Yesterday, I listened to a debate between Michael Brown and Bart Ehrman on whether the Bible provides a sufficient answer for suffering. Michael Brown argued yes, while Bart Ehrman argued no. Both are biblical scholars. You can read about Michael Brown here, and Bart Ehrman here.
It was a good debate. Ehrman impressed me more than he usually does in debates of his that I have watched. He was passionate and made his points well. Michael Brown was good, too.
In terms of which side impressed me more, I tended to agree more with Ehrman about the Bible being a diverse book on the question of human suffering—-that sometimes suffering is treated in the Bible as a punishment from God, whereas other voices in the Bible see unfairness in terms of who suffers and who prospers. I’m open to what Brown was arguing—-that God’s punishment of wicked Israel in the Bible does not mean that all suffering is from God, that there are scholars who believe Job’s dead children will be in the World to Come, according to the Book of Job (I’m curious as to who believes this), etc. But, overall, Ehrman made a better biblical case, in my opinion.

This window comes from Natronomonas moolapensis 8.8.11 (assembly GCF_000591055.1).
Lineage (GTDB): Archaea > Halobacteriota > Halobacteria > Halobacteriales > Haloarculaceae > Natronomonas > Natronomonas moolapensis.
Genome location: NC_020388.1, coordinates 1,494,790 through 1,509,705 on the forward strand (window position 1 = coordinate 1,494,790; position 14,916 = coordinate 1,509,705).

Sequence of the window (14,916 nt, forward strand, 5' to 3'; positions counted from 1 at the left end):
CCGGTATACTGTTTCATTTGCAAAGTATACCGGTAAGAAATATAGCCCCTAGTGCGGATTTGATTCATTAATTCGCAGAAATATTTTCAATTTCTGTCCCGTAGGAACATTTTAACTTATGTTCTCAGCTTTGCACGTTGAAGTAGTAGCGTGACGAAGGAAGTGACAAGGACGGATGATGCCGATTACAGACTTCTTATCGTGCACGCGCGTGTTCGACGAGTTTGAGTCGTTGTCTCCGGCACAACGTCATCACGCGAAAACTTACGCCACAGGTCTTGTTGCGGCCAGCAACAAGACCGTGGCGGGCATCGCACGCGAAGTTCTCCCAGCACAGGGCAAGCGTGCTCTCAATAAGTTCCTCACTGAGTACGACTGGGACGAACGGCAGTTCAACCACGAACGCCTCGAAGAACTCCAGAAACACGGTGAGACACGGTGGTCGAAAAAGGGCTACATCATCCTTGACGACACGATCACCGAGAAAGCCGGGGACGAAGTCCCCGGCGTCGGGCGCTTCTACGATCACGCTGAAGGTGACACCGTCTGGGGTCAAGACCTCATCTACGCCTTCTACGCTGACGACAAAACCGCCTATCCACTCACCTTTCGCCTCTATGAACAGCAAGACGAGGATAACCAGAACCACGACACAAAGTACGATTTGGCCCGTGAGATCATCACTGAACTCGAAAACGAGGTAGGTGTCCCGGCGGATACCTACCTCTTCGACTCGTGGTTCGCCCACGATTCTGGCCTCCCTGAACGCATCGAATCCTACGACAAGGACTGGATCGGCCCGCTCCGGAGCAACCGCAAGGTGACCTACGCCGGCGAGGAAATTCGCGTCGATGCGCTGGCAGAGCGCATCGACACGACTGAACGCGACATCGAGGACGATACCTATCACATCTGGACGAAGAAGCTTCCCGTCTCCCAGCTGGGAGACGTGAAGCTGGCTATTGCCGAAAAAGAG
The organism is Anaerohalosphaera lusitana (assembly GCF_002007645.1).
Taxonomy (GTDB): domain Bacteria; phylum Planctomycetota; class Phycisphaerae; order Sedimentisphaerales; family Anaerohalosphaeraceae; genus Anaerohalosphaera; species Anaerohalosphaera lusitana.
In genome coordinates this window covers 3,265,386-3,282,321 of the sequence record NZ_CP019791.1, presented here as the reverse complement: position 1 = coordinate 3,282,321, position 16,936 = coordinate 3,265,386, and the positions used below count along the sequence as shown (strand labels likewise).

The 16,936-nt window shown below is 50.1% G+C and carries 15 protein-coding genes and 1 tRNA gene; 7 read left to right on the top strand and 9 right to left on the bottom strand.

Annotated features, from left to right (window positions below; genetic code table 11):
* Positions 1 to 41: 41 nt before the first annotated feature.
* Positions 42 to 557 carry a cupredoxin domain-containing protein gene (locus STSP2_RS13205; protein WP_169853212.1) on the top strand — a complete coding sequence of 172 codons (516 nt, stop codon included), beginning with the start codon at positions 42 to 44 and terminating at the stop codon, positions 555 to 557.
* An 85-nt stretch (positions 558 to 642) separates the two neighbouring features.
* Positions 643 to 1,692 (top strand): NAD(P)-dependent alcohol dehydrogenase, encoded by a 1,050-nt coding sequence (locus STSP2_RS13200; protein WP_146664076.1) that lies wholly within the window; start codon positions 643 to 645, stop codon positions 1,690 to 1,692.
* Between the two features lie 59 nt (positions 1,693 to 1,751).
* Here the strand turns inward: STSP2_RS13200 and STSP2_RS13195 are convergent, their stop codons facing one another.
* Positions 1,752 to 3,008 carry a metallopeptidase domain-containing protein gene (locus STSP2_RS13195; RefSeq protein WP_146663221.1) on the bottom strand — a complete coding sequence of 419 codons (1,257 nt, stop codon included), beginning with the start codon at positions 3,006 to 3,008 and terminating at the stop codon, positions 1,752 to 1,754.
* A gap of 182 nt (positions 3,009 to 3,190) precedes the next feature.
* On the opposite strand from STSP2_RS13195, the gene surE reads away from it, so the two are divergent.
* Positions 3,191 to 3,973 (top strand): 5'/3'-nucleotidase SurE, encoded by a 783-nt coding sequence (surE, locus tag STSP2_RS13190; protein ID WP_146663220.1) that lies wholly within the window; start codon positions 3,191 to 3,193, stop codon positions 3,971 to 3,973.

Brown still raised good points, though. If there is no God, what hope do we have that suffering will end or that sufferers will find peace or justice? Brown also pointed to the Christians who are actually doing something about suffering in the world, and he asked if Ehrman’s worldview could inspire that kind of self-sacrifice.
That’s actually a good question. Do I need the hope of a good afterlife to do good in the world? No. But I may need it to do good in a sacrificial manner. I think of a post I read a while back by Rebecca Trotter, about a guy who took the blame for something illegal his employee did, since she had a family and he didn’t want the family to suffer. He suffered for a long time as a result of this decision, and he later regretted it. (Sorry, I can’t find the post.) Where I am now—-as one who hopes there is a good afterlife but is not quite sure—-would I perform such an act of self-sacrifice? No.